Story by: Lynne Choate on November 10, 2016
If rain on your wedding day is good luck, what does being in the hospital on your wedding day mean? Good health?
Susie Blanton has lung cancer and, even though she’s in the middle of chemotherapy, set a date to be married on Oct. 29, 2016. She and her fiancé, Bob Bailey, had been planning their wedding for several months.
On Oct. 28, Susie was running a slight fever and experiencing some weakness. As a precaution, her doctor recommended she check into Norton Hospital for a few tests. Not ideal the night before her wedding, but she figured she could make it work as long as she was out by 2 p.m.
Now worries, right? By now Susie, 73, had learned not to sweat the small stuff.
She was told she needed a pint of blood. Still, plans were on track for her to be home in time for her wedding. But then word came that she would need to stay another night. She was crushed.
Her nieces and nephews, family and friends had already decorated the church in her Fairdale neighborhood, set up the food for the reception and were awaiting the arrival of the bride and groom.
When the nursing staff heard Susie would not be released in time for her wedding and saw the disappointment on her face, the oncology/telemetry unit knew they needed to work a little magic.
Renee Kinnaird, R.N., took the groom, 82, to see the Norton Hospital chapel. Fearing it was too small, they set their sights on Wade Mountz Auditorium, across the hall from the chapel. It was the perfect location.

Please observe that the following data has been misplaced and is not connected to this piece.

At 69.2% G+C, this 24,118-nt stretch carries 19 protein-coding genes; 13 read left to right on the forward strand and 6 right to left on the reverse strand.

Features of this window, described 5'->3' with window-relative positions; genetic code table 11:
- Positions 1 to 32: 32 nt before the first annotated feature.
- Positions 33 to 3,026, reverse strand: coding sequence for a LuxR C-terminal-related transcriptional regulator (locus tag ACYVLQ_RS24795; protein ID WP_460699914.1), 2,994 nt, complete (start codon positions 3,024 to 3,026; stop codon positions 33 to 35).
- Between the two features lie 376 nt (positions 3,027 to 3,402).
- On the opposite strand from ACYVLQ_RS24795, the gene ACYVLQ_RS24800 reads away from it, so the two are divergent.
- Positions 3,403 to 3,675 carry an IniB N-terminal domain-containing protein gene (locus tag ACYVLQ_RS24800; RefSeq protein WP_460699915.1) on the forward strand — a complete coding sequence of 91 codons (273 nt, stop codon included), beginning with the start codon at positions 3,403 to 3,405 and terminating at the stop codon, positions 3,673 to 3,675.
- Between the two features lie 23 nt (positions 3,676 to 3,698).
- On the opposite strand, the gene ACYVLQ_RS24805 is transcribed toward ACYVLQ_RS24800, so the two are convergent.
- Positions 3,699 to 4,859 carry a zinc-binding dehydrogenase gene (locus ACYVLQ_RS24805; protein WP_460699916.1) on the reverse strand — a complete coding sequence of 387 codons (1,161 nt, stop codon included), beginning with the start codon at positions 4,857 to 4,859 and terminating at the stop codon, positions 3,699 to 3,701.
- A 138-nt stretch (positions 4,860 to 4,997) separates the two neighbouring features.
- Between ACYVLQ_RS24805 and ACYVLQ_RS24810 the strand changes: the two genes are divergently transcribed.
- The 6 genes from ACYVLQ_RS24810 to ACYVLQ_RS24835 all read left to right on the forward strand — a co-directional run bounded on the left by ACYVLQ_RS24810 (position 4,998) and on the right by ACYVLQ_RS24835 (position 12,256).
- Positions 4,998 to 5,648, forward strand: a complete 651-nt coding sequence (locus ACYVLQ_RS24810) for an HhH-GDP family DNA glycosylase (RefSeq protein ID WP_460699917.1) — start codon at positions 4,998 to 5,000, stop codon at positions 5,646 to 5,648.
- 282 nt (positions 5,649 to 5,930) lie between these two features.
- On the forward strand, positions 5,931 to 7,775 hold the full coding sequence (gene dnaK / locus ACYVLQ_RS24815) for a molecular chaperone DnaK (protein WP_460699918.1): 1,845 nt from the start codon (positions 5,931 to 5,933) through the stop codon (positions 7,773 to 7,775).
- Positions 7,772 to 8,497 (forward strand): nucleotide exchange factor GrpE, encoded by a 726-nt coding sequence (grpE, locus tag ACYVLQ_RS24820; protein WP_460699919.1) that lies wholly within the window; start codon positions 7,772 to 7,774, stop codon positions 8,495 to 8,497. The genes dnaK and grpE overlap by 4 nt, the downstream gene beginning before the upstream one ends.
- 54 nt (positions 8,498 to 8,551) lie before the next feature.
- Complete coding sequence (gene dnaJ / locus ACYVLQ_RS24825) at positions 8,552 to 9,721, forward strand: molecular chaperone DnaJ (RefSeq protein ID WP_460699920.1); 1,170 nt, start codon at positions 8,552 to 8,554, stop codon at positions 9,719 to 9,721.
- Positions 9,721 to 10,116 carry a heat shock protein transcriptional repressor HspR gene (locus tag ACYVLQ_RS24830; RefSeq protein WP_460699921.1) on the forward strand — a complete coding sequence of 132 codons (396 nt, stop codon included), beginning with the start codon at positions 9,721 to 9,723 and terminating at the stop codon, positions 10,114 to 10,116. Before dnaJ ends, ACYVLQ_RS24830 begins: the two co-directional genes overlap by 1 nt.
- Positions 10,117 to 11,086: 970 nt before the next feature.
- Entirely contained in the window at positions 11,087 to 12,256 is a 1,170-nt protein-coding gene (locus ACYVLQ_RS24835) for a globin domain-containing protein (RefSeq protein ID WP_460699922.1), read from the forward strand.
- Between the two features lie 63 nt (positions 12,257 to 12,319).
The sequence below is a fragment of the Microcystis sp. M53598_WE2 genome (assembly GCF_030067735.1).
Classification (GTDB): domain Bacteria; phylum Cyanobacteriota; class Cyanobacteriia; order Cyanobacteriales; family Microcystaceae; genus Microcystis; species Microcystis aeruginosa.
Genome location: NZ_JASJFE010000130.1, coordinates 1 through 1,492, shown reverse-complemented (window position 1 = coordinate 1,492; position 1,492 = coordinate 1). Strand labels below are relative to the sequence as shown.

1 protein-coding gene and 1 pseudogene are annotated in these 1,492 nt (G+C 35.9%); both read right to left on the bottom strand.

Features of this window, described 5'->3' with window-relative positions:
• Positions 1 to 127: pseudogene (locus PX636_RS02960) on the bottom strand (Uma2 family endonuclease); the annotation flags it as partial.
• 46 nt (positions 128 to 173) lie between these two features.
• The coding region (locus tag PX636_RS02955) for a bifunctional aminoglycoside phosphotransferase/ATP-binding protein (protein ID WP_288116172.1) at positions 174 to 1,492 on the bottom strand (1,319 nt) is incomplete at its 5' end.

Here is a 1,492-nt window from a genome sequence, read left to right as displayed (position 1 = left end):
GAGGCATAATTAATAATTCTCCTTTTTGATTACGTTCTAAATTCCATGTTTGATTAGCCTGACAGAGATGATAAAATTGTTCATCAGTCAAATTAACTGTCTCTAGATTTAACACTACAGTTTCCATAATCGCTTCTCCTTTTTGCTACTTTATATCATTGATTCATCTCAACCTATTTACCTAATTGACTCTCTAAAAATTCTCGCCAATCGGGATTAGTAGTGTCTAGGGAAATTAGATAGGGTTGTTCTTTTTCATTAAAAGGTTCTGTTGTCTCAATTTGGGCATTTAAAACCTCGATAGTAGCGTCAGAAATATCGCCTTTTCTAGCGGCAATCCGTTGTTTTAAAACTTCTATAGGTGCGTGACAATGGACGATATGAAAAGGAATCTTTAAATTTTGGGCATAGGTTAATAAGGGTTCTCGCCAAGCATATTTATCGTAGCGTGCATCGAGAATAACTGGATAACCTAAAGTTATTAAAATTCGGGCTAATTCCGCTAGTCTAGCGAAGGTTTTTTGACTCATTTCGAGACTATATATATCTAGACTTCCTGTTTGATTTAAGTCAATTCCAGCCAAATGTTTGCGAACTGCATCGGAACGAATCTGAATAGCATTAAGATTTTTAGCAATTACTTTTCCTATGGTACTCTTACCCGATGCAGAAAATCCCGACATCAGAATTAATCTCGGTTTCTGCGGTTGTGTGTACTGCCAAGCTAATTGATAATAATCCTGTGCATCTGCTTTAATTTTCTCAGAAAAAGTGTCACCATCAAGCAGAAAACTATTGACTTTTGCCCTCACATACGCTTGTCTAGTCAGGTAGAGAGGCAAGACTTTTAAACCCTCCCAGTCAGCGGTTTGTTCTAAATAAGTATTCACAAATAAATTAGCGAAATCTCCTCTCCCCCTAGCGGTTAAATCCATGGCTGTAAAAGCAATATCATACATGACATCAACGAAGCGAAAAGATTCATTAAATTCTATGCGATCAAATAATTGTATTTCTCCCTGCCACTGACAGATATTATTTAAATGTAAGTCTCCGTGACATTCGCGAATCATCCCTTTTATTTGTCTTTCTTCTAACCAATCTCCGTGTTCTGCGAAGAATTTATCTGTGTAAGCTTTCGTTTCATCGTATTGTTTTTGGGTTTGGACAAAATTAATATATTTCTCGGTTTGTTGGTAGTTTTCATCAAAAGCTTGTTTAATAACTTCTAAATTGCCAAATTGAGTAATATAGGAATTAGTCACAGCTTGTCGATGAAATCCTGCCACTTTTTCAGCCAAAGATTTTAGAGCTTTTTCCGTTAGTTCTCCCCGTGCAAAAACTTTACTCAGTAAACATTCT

But what about the reception and all the food? The nursing staff sprang into action securing a private dining room adjacent to the cafeteria — a short escalator ride from the wedding venue. It was just the right size and could accommodate the couple’s 50 to 60 guests.
A bit later than planned and a little farther north than expected, the bride and groom became Mr. & Mrs.
“I never dreamed we could pull it off, especially in a hospital,” said the new Mrs. Bailey. “The staff was just adamant that I was going to be married.”
This isn’t a first marriage for either; both have been widowed for a few years. But this wedding will be one the Baileys and their family and friends will remember.
“The staff went above and beyond to make sure this wedding all came together,” Susie said. “We can’t thank them enough.”
The Baileys would like to thank the Norton Hospital oncology/telemetry unit as well as Christy Geary, house supervisor, for helping make their special day possible.
Photographs courtesy of Lora Gabbert
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